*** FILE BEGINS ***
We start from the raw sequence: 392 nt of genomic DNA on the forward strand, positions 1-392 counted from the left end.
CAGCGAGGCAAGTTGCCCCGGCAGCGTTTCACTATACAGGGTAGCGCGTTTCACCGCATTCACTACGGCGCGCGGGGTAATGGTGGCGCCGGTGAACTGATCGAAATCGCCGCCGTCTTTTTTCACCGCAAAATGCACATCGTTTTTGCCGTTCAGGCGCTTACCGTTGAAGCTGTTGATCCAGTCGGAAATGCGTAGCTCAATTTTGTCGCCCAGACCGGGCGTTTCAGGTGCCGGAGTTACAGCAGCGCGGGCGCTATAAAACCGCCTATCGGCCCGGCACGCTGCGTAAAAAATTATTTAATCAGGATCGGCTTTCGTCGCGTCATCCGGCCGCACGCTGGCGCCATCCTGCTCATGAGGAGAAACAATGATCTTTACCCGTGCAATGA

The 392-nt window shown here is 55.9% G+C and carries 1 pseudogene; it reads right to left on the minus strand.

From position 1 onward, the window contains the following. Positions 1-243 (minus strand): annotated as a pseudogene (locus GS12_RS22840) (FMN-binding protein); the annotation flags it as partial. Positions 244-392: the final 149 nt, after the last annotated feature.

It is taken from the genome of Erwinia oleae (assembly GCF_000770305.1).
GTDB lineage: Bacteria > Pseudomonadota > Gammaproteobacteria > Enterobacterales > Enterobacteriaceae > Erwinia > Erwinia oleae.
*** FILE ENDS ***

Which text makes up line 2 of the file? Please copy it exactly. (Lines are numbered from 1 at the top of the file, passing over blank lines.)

CAGCGAGGCAAGTTGCCCCGGCAGCGTTTCACTATACAGGGTAGCGCGTTTCACCGCATTCACTACGGCGCGCGGGGTAATGGTGGCGCCGGTGAACTGATCGAAATCGCCGCCGTCTTTTTTCACCGCAAAATGCACATCGTTTTTGCCGTTCAGGCGCTTACCGTTGAAGCTGTTGATCCAGTCGGAAATGCGTAGCTCAATTTTGTCGCCCAGACCGGGCGTTTCAGGTGCCGGAGTTACAGCAGCGCGGGCGCTATAAAACCGCCTATCGGCCCGGCACGCTGCGTAAAAAATTATTTAATCAGGATCGGCTTTCGTCGCGTCATCCGGCCGCACGCTGGCGCCATCCTGCTCATGAGGAGAAACAATGATCTTTACCCGTGCAATGA